I am back after more than 2 weeks in Juba, the momentary capital of South Sudan, since Ramciel has lately been preferred to this old town that after the 2005 Comprehensive Peace Agreement has been transformed into a metropolis.
Juba has now paved roads, permanent buildings with yellow-earth walls, an university named after its name, a mausoleum erected to the memory of John Garang de Mabior, and thousands of people who come from all over
Sudan, from all over Africa, from all over the world. Returnees from Khartoum,
IDPs escaping the recent clashes in Jonglei State, Somalis in their black-red
squared tunic, Kenyans with their nose for business, Japanese experts in
engineering, and all kind of muzungu (or
khawadja, as the white foreigners are
called here). During my stay I met:
- a (long-winded) American, who came to Juba on a honey moon in 1985 and decided to construct the guest-house where I was staying, as a 25th anniversary wedding gift to his wife;
- a Canadian, who on Wednesday 14th was working for a tea-company and on Friday 16th signed his resignation letter;
- an Italian, who was a former rock band-lead-singer and former-anthropologist, before joining CESVI, an NGO that together with Ibis is member of the partnership alliance 2015.
But my best encounters occurred at Ibis-Juba office, since I had the luck to meet Rose, Charles and Denis, the freshly appointed staff in charge of implementing a new project that aims at getting the street-children of
Juba off the streets.
In 2008 it has been estimated that 1200 children were living along the streets of
Juba. Due to their mobile nature, it’s very difficult to
establish their exact number, but it’s almost undoubted that their number has
increased as has increased Juba population.
The reason why I was sent to
Juba was to assist my three
colleagues in conducting a baseline survey that aimed at collecting quantitative
and qualitative data about the condition of children living in street
situation. In the course of these two weeks, we selected the area of
intervention of the city, we created the questionnaires to be used for
interviewing the children, we trained 8 social workers to be sent to the
streets and we finally analyzed the data we gathered.
We discovered that in Juba there are two kinds of street children, ‘children on the street’ and ‘children of the street’, to use UNICEF’s words: the firsts spend most of their time on the street but return home on a regular basis while the seconds live entirely in the streets without any adult supervision or care.
The children of the street of
Juba are the most vulnerable and
therefore Ibis’ priority. Thanks to the survey we determined that they have
chosen the streets because of poverty (the majority of the interviewees’
parents are demobilized soldiers not integrated yet in the new South-Sudanese
society), domestic violence (one was harassed with a gun by his mother when he
asked why his sister was married at such a young age), lack of parental care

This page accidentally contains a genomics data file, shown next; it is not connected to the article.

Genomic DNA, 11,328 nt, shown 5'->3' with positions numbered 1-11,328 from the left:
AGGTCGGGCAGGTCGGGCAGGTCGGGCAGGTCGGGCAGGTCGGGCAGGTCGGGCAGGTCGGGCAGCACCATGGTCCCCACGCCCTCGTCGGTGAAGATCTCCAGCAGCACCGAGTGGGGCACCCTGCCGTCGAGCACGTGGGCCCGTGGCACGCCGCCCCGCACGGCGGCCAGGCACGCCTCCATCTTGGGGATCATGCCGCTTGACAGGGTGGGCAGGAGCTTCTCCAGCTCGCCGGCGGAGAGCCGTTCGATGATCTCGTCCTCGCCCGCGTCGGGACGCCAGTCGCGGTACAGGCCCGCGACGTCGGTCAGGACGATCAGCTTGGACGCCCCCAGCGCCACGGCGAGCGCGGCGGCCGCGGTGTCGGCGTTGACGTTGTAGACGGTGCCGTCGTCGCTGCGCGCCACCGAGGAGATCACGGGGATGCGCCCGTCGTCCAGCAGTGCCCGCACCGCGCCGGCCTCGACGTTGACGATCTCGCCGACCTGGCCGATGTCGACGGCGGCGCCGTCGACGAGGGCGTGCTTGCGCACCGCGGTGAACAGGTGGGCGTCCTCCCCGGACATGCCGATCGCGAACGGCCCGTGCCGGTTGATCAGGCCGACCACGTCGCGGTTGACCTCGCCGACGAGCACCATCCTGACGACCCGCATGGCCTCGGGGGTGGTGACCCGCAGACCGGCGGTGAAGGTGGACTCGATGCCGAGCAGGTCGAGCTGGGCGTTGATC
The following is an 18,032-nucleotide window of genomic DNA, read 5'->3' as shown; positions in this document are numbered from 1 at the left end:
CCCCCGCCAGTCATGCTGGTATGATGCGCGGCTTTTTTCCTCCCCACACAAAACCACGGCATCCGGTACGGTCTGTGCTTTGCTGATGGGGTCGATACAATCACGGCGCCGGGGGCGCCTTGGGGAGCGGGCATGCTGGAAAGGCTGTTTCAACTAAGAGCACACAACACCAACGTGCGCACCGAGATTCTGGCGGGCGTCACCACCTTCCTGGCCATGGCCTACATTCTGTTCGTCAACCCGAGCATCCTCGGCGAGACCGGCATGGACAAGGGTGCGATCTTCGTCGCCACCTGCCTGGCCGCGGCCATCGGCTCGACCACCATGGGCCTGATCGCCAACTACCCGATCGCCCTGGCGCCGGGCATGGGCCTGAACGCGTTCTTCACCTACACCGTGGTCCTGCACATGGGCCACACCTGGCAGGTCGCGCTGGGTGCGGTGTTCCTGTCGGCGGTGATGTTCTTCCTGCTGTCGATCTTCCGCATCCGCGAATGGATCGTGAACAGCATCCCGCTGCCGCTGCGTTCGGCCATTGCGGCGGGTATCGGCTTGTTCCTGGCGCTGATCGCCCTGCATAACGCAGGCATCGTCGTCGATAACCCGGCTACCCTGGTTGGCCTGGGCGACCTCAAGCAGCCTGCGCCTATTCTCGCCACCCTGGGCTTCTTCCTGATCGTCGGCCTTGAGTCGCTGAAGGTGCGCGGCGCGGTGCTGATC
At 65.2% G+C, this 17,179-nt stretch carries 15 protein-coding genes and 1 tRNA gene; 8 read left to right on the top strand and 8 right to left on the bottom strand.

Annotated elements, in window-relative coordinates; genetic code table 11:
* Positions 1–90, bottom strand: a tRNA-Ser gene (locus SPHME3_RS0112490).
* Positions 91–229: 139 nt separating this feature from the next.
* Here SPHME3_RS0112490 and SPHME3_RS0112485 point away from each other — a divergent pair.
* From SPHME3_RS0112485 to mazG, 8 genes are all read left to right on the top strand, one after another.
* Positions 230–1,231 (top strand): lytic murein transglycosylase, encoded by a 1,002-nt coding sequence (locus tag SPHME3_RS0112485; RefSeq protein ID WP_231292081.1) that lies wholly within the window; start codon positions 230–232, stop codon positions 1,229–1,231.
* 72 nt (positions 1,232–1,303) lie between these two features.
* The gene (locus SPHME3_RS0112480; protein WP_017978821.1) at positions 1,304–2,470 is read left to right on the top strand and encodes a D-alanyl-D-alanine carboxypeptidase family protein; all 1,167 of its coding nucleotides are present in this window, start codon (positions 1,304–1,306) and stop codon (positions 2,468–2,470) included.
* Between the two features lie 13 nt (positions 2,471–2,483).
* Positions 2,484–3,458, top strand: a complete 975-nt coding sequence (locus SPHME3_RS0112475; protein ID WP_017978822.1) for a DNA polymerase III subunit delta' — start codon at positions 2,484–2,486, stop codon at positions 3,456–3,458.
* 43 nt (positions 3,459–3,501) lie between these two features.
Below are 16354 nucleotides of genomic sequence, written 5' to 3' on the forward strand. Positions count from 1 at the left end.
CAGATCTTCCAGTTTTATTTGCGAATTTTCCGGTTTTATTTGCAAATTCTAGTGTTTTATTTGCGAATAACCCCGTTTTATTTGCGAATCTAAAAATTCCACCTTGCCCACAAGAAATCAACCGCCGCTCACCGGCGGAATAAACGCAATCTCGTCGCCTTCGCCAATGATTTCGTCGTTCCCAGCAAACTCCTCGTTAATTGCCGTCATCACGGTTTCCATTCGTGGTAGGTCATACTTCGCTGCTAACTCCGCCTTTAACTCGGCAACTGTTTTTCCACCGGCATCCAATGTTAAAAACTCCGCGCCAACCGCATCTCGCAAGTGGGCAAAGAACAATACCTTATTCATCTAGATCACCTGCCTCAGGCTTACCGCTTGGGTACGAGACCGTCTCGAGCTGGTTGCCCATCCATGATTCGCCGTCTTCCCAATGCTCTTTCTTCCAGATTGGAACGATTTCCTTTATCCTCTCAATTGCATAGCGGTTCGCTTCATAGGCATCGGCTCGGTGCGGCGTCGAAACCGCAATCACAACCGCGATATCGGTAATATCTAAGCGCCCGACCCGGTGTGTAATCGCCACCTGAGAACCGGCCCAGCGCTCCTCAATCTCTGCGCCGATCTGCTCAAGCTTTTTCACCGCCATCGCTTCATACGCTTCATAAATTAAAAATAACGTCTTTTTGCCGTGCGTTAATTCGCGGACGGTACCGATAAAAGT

(most of them are orphans). Unfortunately what they found in the streets is not
so much different from what they left behind. Since they don’t have a shelter they
just sleep in the markets where are beaten by the elderly boys, abused by the
police officers, and especially in the case of the young girls, raped at night and
forced to join the sex industry.
Despite the urban despair they live in, the street kids of
are aware that their permanence in the street is temporary (although some have
already lived there for 10 years) and they are certain that a bright future is
at the corner. Most of them want to go back to school, go back to their family “to help my mother and the nation”, work hard “to
make money and help children like me”
I and my team were very passionate about the street kids project from the very beginning. And from the very beginning, we got along very well. Although we have just met and worked together from such a short time, we felt like old colleagues who have already old daily habits: our favourite restaurant to eat our favourite food (which is always korofo (greens) that not only taste good but are also believed to be malaria-free), our afternoon strategy to defeat the heat (since our office is a prefabricated little house that gets veeery hot particularly from 2 to 3 pm), our internal jokes.
But because my colleagues were “very concerned about my loneliness”, we also spent time together after work and went for beers to a place close to the White Nile, one of the two main tributaries of the mythical Nile, that passes trough Juba without being noticed, since you don’t feel the presence of water in such a dry city.
I think we transmitted such a friendly team spirit to all the people we met and worked with during these two weeks, especially our 8 social workers, seconded from the Ministry of Social Development and the CBO Street Children Aid, who were amazingly able to interview 155 children in 3 days. We were so grateful to these 8 heroes that, under Peter suggested, we invited them for dinner and gave them Ibis T-shirt as souvenir (I got one too!) .
And we forgot how tired we were before a good plate of chicken-and-fries, chats and laughs.